Stents are commonly used for stable chest pain — but the devices may not be helping.
Placing stents in arteries has become one of the most common treatments for chest pain in use today. I must know a dozen or more people who’ve had it done in the last few years. And it seems they don’t actually work.
We’ve known for about ten years now that stents do not reduce the risk of death from heart disease. Patients treated with stents have the same mortality rate and risk of heart attack as did patients treated with more conservative and less invasive treatments. So stents do little or nothing to prevent heart attacks or extending the life expectancy of the patient.
Stents are still in use to treat stable angina patients as a method of reducing pain. And this Lancet study indicates that they don’t work for that either. By the end of the study they found that there were no clinically important differences between those treated with stents, and those treated with a sham procedure that actually did nothing.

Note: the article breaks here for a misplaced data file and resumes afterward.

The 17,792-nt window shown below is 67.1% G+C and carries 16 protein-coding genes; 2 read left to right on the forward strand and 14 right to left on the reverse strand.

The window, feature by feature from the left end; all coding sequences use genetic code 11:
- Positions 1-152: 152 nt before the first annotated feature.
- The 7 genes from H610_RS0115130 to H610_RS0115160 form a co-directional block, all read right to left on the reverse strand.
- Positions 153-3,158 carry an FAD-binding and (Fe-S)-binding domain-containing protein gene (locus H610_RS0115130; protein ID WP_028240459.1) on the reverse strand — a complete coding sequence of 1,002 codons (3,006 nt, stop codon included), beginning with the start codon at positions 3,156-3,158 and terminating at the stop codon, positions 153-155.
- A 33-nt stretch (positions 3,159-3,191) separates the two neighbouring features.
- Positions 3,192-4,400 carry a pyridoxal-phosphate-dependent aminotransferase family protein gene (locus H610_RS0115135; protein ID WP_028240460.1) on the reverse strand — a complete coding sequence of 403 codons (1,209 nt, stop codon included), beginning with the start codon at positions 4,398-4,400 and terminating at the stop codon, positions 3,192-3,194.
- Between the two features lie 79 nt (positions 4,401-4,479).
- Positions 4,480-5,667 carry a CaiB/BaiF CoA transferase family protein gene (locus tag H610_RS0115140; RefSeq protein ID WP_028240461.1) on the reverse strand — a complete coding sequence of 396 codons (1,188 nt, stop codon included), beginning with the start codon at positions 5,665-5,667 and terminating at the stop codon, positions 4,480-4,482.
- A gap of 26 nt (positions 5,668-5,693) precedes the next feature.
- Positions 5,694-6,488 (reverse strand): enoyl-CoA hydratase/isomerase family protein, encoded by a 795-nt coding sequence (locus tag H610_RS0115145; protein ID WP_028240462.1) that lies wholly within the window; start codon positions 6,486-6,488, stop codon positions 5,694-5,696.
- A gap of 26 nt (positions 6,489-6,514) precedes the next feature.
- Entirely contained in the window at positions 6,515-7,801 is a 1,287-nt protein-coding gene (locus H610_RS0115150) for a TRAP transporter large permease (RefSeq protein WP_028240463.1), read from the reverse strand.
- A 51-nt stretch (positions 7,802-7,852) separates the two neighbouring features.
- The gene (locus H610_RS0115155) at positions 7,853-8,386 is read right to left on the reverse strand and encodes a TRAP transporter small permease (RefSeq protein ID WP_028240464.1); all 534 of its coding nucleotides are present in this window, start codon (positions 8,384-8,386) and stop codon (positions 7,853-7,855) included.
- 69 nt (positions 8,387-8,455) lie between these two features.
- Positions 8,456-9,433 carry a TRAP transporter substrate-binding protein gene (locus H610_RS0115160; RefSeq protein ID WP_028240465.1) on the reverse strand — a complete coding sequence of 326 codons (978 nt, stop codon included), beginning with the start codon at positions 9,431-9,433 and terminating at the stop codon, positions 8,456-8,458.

Putting a stent in someone is not a risk free procedure, either. About one out of fifty will have serious complications such as stroke, heart attack, and even death.
Stents aren’t the only treatment in widespread use that seems to do little or nothing to actually help the patient. The Milwaukee Journal ran a series a while back looking at drugs used to treat cancer that were approved in the last ten or twenty years, and found a very troubling trend. While some of the drugs did slow the growth of tumors, in the long run they did nothing to extend the life of the patient, did nothing to improve the patient’s quality of life, and in many cases caused very serious side effects.